Research

 

EEF Research Project

 
   

Research studies such as the ones below have suggested that class-time chess lessons can improve children's academic attainment. In order to test this link more fully, in 2013 the Education Endowment Foundation (EEF) selected CSC for a research grant in partnership with the Institute of Education. The project investigates the impact of class-time chess lessons on Key Stage 2 exam results, and involves almost 100 schools from Bristol, Hackney, Hammersmith & Fulham, Leeds, Liverpool, Middlesbrough, Newham, Sefton, Sheffield, Southwark and Tameside. 43 schools received the CSC programme in 2013-14, and 49 were in the control group, which is now also receiving free lessons.

 

This study by Dr John Jerrim is the most rigorous ever carried out in this field, and is of an unprecedented scale. CSC hopes that it will support the encouraging indications from earlier research. The Institute of Education's final report is due to be published later in 2016.

 

Literature Review of Chess Studies

 
   

This independent review of research literature on chess as an educational intervention was commissioned by the Chess Club & Scholastic Center of Saint Louis. Of 51 academic studies, 24 were judged eligible for inclusion in a meta-analysis, which found statistically significant benefits to mathematical and cognitive abilities. However, results must be interpreted with caution in light of the limited pool of eligible research.

 

Download or view the 38-page review in PDF

 

Do the benefits of chess transfer to academic and cognitive skills?

 
   

A 2016 meta-analysis of 24 studies on educational chess. It found that chess can have a significant impact on mathematical ability, but only if the intervention is of approximately 25 hours or more. Studies with optimal design, including 'active' control groups, are still needed.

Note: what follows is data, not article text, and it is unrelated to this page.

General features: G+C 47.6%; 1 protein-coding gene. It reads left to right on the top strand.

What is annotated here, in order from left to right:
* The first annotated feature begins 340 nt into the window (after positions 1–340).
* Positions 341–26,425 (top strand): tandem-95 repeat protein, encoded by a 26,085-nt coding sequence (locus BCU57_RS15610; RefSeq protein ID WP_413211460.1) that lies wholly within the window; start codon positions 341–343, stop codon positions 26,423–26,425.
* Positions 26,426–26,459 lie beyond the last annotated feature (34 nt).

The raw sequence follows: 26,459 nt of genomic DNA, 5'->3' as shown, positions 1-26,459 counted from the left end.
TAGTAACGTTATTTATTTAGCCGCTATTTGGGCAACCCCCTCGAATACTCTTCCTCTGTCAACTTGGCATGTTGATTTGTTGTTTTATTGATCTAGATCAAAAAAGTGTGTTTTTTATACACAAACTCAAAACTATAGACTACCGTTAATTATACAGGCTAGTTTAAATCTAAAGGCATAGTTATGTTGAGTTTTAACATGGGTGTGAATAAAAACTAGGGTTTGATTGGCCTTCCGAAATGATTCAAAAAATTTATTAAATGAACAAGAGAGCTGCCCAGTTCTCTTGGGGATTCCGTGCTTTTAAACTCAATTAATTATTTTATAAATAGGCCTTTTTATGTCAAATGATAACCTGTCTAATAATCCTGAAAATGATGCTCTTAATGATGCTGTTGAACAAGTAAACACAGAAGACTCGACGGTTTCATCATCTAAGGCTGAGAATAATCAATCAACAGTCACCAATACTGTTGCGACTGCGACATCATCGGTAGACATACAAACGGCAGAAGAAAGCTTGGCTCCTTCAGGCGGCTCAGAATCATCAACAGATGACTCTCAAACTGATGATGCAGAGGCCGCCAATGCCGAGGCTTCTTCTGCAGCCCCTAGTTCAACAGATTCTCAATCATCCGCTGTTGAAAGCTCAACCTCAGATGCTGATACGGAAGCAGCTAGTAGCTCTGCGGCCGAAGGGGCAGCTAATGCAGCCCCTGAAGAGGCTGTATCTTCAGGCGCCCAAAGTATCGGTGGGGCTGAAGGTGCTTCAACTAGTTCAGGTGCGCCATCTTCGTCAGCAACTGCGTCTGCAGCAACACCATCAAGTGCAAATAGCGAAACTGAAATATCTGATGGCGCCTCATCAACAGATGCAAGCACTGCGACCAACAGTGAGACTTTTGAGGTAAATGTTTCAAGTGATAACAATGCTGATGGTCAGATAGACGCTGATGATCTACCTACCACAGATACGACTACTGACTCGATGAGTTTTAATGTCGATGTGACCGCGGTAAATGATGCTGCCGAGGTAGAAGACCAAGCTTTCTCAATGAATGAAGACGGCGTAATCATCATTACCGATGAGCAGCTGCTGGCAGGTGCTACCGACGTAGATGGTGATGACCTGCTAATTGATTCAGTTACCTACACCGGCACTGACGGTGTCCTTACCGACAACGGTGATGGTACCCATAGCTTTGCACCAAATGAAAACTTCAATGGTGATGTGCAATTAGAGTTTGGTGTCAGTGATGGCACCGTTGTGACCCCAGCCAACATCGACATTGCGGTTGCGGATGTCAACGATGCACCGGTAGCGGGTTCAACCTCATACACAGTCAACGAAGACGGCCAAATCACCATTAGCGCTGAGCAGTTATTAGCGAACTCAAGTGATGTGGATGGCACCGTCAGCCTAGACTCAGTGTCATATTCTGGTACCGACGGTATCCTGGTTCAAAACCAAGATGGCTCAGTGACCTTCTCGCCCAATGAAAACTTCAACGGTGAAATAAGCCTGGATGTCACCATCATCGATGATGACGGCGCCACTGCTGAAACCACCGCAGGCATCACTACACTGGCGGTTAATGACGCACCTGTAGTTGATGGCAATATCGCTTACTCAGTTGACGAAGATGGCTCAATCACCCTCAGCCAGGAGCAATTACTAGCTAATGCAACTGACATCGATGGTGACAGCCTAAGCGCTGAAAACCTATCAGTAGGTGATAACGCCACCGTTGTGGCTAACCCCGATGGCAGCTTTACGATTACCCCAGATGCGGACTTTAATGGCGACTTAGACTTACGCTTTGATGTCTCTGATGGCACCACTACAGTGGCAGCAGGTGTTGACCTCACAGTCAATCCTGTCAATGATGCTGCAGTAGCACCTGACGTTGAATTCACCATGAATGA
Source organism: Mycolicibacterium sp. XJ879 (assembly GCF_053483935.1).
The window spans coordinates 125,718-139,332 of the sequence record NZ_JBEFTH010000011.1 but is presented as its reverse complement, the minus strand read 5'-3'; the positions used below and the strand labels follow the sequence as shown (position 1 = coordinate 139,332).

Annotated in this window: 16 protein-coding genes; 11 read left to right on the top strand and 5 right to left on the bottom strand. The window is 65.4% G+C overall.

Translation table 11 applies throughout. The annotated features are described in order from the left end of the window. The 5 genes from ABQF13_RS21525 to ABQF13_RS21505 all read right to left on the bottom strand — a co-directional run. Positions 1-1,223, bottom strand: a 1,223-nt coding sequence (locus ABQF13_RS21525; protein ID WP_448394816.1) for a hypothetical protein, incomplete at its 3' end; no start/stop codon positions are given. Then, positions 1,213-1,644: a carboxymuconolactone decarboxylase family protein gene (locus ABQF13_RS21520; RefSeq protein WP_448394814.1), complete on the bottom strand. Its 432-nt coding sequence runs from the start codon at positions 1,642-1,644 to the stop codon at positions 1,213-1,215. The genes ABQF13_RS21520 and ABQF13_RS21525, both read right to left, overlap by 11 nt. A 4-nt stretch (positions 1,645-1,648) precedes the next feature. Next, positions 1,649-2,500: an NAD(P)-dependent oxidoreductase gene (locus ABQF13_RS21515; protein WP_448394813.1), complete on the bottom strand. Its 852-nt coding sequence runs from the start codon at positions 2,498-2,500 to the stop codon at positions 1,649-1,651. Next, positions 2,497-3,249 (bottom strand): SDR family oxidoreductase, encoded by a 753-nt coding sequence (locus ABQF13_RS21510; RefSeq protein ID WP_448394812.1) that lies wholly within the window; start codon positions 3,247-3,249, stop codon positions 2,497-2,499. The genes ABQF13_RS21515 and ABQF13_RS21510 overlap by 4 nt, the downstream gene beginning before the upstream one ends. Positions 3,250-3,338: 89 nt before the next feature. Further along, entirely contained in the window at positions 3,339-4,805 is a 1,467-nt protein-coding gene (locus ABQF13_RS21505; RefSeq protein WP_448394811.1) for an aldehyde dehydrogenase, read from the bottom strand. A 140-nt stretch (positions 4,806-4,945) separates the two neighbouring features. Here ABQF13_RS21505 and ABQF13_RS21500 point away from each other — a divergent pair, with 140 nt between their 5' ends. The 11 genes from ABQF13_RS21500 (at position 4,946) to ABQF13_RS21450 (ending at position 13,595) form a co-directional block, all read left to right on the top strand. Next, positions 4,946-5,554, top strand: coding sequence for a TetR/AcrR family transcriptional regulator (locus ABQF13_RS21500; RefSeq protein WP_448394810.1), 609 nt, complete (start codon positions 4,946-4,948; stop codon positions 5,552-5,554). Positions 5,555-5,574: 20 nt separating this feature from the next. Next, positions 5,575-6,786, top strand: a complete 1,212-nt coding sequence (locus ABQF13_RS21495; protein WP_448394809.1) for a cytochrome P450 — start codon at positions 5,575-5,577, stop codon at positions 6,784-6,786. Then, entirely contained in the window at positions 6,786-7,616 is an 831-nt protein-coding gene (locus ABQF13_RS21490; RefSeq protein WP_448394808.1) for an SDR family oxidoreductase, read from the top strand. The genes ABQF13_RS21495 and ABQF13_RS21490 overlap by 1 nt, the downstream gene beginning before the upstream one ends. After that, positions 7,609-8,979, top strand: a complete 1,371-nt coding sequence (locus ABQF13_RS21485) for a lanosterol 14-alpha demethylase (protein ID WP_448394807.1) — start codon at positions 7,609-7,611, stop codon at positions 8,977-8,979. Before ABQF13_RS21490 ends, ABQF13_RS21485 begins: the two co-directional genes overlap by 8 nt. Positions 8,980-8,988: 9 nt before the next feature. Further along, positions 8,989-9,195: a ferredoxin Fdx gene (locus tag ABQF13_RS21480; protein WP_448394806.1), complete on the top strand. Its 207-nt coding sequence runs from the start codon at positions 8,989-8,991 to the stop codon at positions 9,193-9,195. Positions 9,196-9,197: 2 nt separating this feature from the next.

Download or view the 12-page document in PDF

 

 

Recommended Research

 

  • Susan Sallon explores the impact of chess on children's cognitive development - An investigation of the impact of the CSC programme on 201 Year 3 children relative to a 282-strong control group. The research found statistically significant gains in numeracy, spatial awareness, logical deduction and problem-solving, although the study is an unpublished dissertation and yet to be peer-reviewed.

 

 

  • Chess at Trier-Olewig Primary School - This work considers the effect of four years of chess lessons in Germany. The test school's results in cognitive and behaviour assessments were significantly better than a control school with similar demographics, but the schools were not randomly allocated to test and control groups.

 

  • Efficacy of chess training for the treatment of ADHD - The winning entry to the 2015 London Chess Conference boot camp. Parental assessments of ADHD sufferers, using the SNAP-IV and CPRS-HI scales, found statistically significant improvements after an 11-week chess course. This is a pilot study; the field awaits future research with randomisation and a control group. View or download the report in PDF.

 

 

Also of Interest

 

 


After-school clubs 'boost poorer pupils' results'

17 March 2016 | By Katherine Sellgren Education reporter

 

After-school clubs were shown to close the gap between rich

and poor

 
 
   

Research from the Centre for Longitudinal Studies at UCL has found that participation in after-school activities can boost the academic performance and social skills of disadvantaged children.

 

Attendance at after-school clubs led to Key Stage 2 results significantly better than expected among children from disadvantaged backgrounds, suggesting that they may help bridge the attainment gap to other children, the authors concluded.

 

You can read the full study in full here

 

BBC News report

 

 

SC

 

Chess in Schools and Communities | CSC is not responsible for the content of external sites

 top ^